Web Scraping Tools & Tips

Intro to Web Scraping by Dan Nguyen

Meet Your Web Inspector by Dan Nguyen

How to Import Web Data into Google Docs by Amit Agarwal

Amit Agarwal holds an Engineering degree in Computer Science from I.I.T. and has previously worked at ADP Inc. for clients like Goldman Sachs and Merrill Lynch. In 2004, Amit quit his job to become India’s first and only Professional Blogger. Amit authors the hugely popular and award-winning Digital Inspiration blog where he writes how-to guides around consumer software and mobile apps. He has developed several popular web apps and Google Add-ons including Mail Merge for Gmail.  You can read his interview on Lifehacker and YourStory.


Samantha Sunne:


Samantha Sunne and Matt Wynne:

Getting data from the web: From the quick grab to the intricate scrape

Samantha Sunne and Matt Wynn IRE 2015 Philadelphia “Scraping” is a term for catching, collecting or coaxing data off the web. If, for example, you have a list of campaign donors, but you want it in a spreadsheet, you’re going to want to scrape it.

WEB TRICKS AND SECRETS These techniques may or may not qualify as “scraping,” but they do let you to gather data using just a web browser in a way you wouldn’t usually use it.

● Use a web inspector or page source to take a look at the data or sources that your web page is accessing. Try Samantha Sunne’s tutorial or Dan Nguyen’s guide to the web inspector.
● Some page source code or database results come in a format called JSON. It’s not very pretty to look at, but you can: ○ Convert it to a csv (a type of spreadsheet) http://sunlightfoundation.com/blog/2014/03/11/making­json­as­simple­as­a­spre adsheet/ ○ make it look nicer: http://codebeautify.org/jsonviewer
● Obtain metadata (data that describes other data, such as a timestamp on a photo) on things like websites, photos and webpages POINT­AND­CLICK TOOLS These are some scraping tools that may make your life easier. Or they might make your life harder. Try to figure out which it is, early on, so you don’t waste too much time. Extremely simple tools like Google Scraper are either going to work or they’re just not.
● Scraper ○ A very simple Google Chrome extension that scrapes text and tables that you select. Almost equivalent to copy­and­paste. ● DownThemAll ○ A Firefox add­on that downloads all the links, images or text you select on a webpage in one fell swoop.
● Kimono ○ A website and browser extension that uses the same point­and­click technology to create APIs (really, just scrapers that will run automatically whenever you want them to).
● import.io ○ A free app that will scrape web pages and sites manually or automatically. Has a slightly larger learning curve.
● Outwit hub ○ A similar app that identifies all the assets (text, images, etc.) in a web page or site and enables you to download them all.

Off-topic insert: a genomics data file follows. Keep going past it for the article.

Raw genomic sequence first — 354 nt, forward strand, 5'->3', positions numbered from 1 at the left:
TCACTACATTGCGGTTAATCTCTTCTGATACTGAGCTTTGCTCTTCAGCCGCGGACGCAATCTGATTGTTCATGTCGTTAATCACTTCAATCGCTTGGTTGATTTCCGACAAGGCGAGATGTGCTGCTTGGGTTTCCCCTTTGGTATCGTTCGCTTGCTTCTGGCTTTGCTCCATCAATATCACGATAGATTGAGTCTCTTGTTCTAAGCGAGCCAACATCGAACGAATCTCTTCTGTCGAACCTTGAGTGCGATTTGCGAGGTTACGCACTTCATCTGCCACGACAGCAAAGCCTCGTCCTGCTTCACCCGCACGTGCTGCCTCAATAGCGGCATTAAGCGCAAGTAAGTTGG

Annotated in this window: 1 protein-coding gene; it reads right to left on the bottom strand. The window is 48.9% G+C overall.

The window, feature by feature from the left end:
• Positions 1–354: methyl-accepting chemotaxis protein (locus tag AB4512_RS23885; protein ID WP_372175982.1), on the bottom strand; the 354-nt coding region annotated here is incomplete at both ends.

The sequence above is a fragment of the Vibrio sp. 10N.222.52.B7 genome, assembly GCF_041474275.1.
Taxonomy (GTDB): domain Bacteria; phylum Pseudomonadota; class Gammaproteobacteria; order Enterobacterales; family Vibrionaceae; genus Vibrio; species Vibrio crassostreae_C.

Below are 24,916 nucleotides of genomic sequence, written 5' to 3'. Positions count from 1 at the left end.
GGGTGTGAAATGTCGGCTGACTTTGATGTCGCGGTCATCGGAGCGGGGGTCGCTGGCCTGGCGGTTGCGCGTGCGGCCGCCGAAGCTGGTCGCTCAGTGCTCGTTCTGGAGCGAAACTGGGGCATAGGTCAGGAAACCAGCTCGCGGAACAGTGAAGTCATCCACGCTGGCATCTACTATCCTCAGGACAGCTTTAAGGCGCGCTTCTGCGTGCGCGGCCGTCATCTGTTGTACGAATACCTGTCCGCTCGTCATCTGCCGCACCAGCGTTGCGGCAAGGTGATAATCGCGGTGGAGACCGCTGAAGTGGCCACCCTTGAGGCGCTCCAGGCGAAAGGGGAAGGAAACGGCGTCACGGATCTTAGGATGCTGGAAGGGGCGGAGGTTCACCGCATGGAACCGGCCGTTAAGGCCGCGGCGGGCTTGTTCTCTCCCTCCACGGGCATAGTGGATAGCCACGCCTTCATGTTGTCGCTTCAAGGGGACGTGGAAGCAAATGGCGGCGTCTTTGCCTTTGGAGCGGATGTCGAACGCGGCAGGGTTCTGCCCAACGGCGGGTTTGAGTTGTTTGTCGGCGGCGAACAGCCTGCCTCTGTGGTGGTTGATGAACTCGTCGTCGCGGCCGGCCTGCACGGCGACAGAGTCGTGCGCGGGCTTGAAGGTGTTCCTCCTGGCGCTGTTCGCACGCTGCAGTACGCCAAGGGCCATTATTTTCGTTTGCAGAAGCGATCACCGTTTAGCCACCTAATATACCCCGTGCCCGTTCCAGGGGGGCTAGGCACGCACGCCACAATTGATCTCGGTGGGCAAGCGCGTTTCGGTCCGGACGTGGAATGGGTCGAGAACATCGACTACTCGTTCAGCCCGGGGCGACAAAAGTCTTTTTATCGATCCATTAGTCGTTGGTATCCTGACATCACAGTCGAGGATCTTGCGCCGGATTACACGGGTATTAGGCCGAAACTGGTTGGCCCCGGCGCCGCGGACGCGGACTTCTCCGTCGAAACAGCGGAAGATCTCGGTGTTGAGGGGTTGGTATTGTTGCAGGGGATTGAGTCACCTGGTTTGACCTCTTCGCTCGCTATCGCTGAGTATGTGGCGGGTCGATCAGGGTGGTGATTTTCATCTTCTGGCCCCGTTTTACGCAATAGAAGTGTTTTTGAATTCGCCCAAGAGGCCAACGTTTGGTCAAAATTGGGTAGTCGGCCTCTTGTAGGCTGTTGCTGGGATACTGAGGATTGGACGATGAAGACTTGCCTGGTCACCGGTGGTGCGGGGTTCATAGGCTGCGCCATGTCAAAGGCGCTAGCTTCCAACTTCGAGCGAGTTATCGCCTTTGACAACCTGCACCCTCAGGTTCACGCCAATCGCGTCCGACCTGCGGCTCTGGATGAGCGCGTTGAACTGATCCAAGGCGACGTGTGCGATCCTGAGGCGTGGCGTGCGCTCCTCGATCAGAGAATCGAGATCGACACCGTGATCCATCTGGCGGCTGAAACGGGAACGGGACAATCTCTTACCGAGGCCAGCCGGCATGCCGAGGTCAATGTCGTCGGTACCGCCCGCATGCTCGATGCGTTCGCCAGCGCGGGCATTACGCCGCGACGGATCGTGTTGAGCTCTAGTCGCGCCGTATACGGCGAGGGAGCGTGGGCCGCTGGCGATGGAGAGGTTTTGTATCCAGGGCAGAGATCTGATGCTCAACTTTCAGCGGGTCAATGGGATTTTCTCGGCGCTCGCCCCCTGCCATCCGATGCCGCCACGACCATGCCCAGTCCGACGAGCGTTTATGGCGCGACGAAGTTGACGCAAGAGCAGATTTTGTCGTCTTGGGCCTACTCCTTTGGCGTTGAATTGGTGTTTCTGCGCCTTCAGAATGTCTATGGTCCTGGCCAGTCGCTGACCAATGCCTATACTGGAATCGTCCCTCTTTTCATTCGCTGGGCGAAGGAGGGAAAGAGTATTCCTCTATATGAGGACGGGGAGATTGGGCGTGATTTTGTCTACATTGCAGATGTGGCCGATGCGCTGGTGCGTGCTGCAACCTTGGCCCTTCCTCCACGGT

● Samantha’s other recommendations: https://delicious.com/samanthasunne/scraping
● Scott Klein and Michelle Minkoff’s recommendations: datagrab
● If you’re looking for something specific, try searching Github. Lots of people have made scrapers they just put up for public use. For example, “scrape linkedin”

Ok, so there are lots of ways you can scrape data off the web without ever having to crack open a terminal. Why would you ever want to level up?
● Services come and go, but your code will stay the same.
● The web may evolve to leave some services in the dirt. But learn to code, and you’ll have a toolbox that can always get the job done (even if you do need to pick up new tools from time to time).
● Programming in general isn’t going to get less useful. Scraping is a fantastic way to back into learning a skill that will make you better at what you do. SO…. HOW? Any language can scrape from websites. PHP, Perl and Ruby, to name a few, all have tons of supported libraries and great documentation. I’m a Python guy, though, so we’ll stick to some useful libraries in that language.
● BeautifulSoup. Beautiful Soup understands websites and other formats (XML, specifically) for what they are. Rather than seeing the source of a page as a big blob of text, BeautifulSoup understands that tags represent different types of elements, that styles and classes are used to represent different levels of information, and so on.
● Mechanize. Mechanize can automate much of the interaction with a website we take for granted as we’re clicking around in our daily lives. It can fill out forms, cli ck links, navigate to urls and the like.
● Requests. Requests is a simple, modern library that basically accesses sites.
● Selenium. More and more often, sites are working outside of HTML, which really throws a monkeywrench into everything. Selenium is a library that literally cracks open a browser and cranks through commands. The learning curve is a little steeper, but it’s a good trick to know about when the time comes.